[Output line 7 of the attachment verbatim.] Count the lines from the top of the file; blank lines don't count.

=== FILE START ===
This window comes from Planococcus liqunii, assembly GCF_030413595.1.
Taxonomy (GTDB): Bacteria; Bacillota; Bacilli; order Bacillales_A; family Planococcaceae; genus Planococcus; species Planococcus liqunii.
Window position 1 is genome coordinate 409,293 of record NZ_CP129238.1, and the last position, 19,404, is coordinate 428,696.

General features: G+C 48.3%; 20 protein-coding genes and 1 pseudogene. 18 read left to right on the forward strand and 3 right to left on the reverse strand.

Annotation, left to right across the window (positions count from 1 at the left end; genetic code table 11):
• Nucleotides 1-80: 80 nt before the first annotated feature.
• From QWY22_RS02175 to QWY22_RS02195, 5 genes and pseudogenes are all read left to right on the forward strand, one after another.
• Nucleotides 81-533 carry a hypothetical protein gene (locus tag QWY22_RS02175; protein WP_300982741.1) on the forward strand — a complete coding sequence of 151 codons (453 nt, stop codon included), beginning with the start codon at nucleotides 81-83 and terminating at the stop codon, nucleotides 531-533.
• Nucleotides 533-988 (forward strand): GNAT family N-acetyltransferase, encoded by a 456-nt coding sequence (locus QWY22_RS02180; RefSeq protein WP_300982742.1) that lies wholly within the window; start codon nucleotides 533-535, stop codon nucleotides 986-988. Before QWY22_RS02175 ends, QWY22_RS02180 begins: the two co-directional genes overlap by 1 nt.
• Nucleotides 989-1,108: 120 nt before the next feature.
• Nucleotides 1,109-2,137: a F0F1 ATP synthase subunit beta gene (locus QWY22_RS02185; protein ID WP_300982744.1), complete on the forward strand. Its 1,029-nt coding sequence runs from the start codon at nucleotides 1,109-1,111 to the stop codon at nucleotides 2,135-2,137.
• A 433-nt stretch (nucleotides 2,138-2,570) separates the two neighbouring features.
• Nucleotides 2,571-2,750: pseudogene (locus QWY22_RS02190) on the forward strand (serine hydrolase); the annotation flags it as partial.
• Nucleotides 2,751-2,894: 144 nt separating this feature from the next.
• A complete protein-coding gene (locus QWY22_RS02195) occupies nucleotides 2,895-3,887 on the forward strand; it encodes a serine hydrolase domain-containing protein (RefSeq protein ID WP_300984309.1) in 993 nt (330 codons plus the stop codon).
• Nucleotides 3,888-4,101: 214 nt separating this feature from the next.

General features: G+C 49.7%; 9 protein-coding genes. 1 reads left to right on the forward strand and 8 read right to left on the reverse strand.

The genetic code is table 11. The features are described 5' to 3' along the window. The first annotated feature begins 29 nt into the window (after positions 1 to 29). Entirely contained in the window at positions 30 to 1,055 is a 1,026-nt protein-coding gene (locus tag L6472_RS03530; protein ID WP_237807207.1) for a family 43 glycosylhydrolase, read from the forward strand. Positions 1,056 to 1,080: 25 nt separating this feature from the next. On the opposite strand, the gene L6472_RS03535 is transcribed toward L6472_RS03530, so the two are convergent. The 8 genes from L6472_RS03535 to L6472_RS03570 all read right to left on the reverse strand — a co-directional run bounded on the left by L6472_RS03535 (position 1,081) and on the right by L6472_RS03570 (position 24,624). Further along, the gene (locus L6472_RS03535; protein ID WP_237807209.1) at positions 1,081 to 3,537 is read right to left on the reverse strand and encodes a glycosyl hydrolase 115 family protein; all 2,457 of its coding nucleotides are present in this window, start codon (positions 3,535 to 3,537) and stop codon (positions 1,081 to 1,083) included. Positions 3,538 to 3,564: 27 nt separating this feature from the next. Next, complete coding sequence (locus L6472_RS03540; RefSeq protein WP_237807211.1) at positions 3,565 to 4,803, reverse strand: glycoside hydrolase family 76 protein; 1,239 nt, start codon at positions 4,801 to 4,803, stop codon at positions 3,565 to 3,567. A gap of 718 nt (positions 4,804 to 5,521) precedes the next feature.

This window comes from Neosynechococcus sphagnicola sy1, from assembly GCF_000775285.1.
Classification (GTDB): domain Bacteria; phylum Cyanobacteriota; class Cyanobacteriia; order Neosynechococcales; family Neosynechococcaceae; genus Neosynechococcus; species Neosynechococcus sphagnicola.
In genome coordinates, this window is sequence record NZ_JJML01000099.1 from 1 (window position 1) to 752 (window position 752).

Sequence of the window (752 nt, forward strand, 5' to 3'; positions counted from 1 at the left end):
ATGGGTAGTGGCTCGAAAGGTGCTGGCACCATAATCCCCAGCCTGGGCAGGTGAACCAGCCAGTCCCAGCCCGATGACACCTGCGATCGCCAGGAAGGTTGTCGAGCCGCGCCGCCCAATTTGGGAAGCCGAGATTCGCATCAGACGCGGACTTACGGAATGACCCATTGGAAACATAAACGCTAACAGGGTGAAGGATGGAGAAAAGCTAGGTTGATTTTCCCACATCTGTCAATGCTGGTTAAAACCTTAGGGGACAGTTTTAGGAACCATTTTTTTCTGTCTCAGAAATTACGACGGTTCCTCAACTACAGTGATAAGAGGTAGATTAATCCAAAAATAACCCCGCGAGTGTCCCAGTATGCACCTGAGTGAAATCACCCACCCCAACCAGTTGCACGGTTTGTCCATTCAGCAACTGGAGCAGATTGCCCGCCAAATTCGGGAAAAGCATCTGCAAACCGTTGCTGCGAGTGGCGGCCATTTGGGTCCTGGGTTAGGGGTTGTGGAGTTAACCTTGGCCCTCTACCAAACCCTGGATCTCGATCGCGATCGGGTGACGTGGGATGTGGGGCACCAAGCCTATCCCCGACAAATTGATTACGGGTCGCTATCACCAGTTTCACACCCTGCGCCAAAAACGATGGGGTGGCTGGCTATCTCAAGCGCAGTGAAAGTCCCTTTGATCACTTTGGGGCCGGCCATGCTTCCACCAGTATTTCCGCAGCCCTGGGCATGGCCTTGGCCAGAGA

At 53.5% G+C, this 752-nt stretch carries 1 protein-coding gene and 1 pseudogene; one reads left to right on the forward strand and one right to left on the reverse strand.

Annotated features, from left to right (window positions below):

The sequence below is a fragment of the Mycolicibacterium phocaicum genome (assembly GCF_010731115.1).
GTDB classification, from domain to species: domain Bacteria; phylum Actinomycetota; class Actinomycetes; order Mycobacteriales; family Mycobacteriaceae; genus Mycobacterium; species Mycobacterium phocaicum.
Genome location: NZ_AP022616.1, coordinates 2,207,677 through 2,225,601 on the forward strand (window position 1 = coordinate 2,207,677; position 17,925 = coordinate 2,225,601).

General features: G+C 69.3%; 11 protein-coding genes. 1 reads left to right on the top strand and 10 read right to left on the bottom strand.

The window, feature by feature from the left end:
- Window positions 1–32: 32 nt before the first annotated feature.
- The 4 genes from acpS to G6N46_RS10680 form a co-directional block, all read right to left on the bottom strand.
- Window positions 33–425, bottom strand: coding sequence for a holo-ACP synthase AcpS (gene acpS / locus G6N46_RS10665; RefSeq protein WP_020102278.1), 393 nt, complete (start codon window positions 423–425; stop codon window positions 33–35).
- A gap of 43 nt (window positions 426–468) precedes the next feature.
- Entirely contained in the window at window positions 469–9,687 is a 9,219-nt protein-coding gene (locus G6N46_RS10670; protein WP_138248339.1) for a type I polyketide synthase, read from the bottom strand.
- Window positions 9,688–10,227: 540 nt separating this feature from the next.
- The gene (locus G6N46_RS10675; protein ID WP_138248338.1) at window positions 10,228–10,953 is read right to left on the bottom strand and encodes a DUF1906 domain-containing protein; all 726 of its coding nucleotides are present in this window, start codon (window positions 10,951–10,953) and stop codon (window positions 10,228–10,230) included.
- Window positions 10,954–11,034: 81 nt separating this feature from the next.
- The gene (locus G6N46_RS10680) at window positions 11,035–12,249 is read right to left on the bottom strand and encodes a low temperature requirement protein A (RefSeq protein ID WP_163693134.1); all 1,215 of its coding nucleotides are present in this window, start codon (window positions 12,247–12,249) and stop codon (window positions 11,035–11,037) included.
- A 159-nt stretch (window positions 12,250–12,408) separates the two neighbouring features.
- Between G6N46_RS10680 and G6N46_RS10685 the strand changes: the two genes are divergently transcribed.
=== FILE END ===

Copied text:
• From QWY22_RS02175 to QWY22_RS02195, 5 genes and pseudogenes are all read left to right on the forward strand, one after another.